Wednesday morning and we have clear skies and it is 20 degrees at 6am. The batteries have held up well with the Engel running on Freeze all of the time. The flies are becoming pesky as they have invited their friends over to come and annoy us. Luckily we have the Screen tent we can hide in if they become too troublesome. Brolgas, Cockatiels, Galahs and Whistling Kites fly over. A family of Pied Butcherbirds keeps us entertained. The Crows are local residents. We fire up the campfire and have pancakes, banana and honey for breakfast. Then we all go for a walk to collect fire wood but Jeddah stays out of the long grass and waits for us to return with our bounty. Jude spends most of the day in the Screen Tent making cards whilst I read an auto-biography and shift my position every so often to stay in the shade. I also shift the solar panels every couple of hours to get more direct sun-rays. It’s a hard life!
It’s a warmish day around 25 degrees. Around lunch time three vehicles towing trailers arrive. The occupants are offish and do not even glance at our encampment. Eventually a bloke walks over. They are lost. The Ranger wasn’t around at Mulan so they were given vague directions on how to get to their camp. They do not have not decent mapping and are visibly alarmed when I tell them it is about 170km around the lake to the Lake Stretch Campsite. I don’t tell them about the horrific corrugations they will encounter! We wait all day but the Ranger does not show to repair the tank or bring us some water. We have enough water to last our time here with careful management and having daily showers. After sunset we count satellites and cook a great stew over the fire. We notice lights across the lake and also off into the dunes to the south and wonder about them, but they eventually disappear. The rising cool wind from the east sends us inside to bed at 7.30pm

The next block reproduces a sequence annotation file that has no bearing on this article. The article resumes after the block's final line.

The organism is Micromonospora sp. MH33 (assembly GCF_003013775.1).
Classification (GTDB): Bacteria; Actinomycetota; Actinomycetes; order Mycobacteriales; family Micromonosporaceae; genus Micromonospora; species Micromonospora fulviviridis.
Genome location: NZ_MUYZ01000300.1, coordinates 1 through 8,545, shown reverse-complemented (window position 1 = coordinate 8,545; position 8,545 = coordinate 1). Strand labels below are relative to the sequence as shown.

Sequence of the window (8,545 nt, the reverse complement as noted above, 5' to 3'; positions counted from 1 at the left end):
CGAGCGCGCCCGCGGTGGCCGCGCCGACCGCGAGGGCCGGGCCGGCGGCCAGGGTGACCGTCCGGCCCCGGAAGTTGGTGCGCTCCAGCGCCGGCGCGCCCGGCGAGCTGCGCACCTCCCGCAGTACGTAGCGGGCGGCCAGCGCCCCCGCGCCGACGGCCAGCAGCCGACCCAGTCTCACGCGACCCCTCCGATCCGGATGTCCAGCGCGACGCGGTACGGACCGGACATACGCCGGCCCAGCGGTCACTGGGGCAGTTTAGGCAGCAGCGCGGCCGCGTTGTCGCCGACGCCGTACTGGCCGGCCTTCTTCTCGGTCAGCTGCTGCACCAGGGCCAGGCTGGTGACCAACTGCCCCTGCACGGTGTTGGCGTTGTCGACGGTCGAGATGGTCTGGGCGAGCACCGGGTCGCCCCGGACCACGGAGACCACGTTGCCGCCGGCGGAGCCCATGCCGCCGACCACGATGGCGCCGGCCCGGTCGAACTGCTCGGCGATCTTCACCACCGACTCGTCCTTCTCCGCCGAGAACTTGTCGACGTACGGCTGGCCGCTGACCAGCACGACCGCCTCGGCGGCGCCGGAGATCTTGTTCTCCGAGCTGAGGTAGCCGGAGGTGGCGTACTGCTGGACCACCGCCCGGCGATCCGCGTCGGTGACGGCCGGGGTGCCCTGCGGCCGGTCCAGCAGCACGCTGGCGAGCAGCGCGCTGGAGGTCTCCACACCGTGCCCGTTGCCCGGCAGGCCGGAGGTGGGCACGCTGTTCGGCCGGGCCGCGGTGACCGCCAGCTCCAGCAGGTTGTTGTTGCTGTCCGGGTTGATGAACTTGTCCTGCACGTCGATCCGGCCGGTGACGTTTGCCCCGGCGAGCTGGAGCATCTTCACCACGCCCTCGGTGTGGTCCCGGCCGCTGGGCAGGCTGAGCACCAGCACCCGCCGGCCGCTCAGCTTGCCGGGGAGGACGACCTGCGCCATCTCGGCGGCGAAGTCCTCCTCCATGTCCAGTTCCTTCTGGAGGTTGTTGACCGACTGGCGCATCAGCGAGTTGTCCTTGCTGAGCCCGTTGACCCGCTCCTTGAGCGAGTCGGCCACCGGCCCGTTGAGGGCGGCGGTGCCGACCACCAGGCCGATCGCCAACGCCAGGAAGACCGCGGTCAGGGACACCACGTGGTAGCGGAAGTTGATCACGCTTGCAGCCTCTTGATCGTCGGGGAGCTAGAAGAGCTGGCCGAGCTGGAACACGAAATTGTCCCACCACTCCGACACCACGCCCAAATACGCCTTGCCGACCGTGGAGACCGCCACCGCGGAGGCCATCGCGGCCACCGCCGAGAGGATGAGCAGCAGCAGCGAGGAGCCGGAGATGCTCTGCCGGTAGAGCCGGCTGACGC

Thursday and it is our last day on the distant shores of Lake Gregory. Brolgas fly over just before sunrise and sing their melodic calls. I make early morning coffee and we talk about house plans and what the next project will be for 12 Collins Street ( the things you talk about when you are on holiday!). There is a light breeze and the skies are clear. What will the day bring?
I wondered why I tended to roll off my bed last night. As I am setting up the solar panel for the early rays of sunlight I discover that the right hand tyre of the van is flat. After breakfast I jack the van up, remove the wheel and fit the spare. Then I pump the flat wheel to a good pressure and test for leaks. It turns out that the air valve has gone squishy and so I replace that and fit the re-inflated wheel on to the spare wheel holder. Then I remember that I was going to make a ‘new’ locking device for the now defunct fridge as it tends to open by itself on corrugated roads. The dead fridge has been converted into a store cupboard for soft packet foods. The next job is to repair an Anderson plug which has loosened itself from the power chord. We wander off after that to collect more fire wood for tonight’s fire and after catching our breaths and changing back into lighter clothes I sit down to read my book and Jude goes back into her screen tent to make cards. Jeddah settles in the red dust and is soon snoring softly.